To understand the relationship between the reattachment angle and the lift force, we use the quasi-steady approximation of the aerodynamics force to approximate the lift force on the prism. The quasi-steady assumption states that a galloping body can be modeled as experiencing the same aerodynamic forces as those acting on a static body positioned at an equivalent angle of attack. The accuracy and validity of this assumption require that the movement of the body is sufficiently slow with respect to how quickly the wake is swept downstream.12 Under the quasi-steady assumption, the transverse aerodynamic force, fa, acting on the body is given by
where ρ and U are the density and free velocity of the flow, respectively, A is the frontal area of the bluff body at zero incidence, and Ca is the transverse aerodynamic coefficient that is a function of the angle of attack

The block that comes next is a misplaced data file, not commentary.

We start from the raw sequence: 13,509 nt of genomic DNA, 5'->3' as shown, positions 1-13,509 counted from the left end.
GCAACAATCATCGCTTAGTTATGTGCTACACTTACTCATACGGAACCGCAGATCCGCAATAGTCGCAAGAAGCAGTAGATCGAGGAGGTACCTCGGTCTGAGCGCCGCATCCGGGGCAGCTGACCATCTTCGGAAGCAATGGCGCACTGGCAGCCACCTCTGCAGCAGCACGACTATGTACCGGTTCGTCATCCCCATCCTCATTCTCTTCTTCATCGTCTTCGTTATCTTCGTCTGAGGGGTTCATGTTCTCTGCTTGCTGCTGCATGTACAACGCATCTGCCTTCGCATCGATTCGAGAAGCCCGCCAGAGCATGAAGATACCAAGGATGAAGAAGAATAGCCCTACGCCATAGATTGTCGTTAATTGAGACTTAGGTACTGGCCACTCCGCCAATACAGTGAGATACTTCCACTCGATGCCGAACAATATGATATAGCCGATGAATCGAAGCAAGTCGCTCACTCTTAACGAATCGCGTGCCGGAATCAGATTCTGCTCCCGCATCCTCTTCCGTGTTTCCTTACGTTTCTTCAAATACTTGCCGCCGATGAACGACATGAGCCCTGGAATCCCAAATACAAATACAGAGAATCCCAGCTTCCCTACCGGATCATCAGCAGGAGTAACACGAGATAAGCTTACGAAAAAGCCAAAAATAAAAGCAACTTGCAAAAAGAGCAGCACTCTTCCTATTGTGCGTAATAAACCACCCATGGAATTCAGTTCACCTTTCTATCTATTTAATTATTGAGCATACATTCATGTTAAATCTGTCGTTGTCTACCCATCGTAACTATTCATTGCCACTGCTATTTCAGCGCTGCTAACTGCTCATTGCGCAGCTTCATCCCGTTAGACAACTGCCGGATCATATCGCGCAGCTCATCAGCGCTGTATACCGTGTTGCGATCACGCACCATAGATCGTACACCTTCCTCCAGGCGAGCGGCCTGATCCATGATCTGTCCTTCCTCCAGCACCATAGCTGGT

The angle of attack is used to describe the angle at which the flow impacts the body for non-zero body velocity .
Since the lift force is directly proportional to , the magnitude of galloping oscillations depends on the shape of the Ca curve. Figure 2 illustrates an example of such curve for a square prism. The aerodynamic forces continue to “pump” up the amplitude of the harvester's response only as long as sign of the oscillator's velocity is the same as that of Ca which occurs in quadrants I and III. When the amplitude of oscillation grows very large and the body's velocity is pushed outside of the range in which it agrees in sign with Ca, the aerodynamic force begins to act against the direction of motion, forcing an upper limit on the response amplitude.
The peak in the Ca curve corresponds to the reattachment angle, αre, beyond which the lift decreases sharply and the Ca curve changes sign. Therefore, to increase the galloping response, it is essential to increase the reattachment angle as much as possible and, when possible, reduce the rate at which the Ca curve drops beyond the reattachment angle.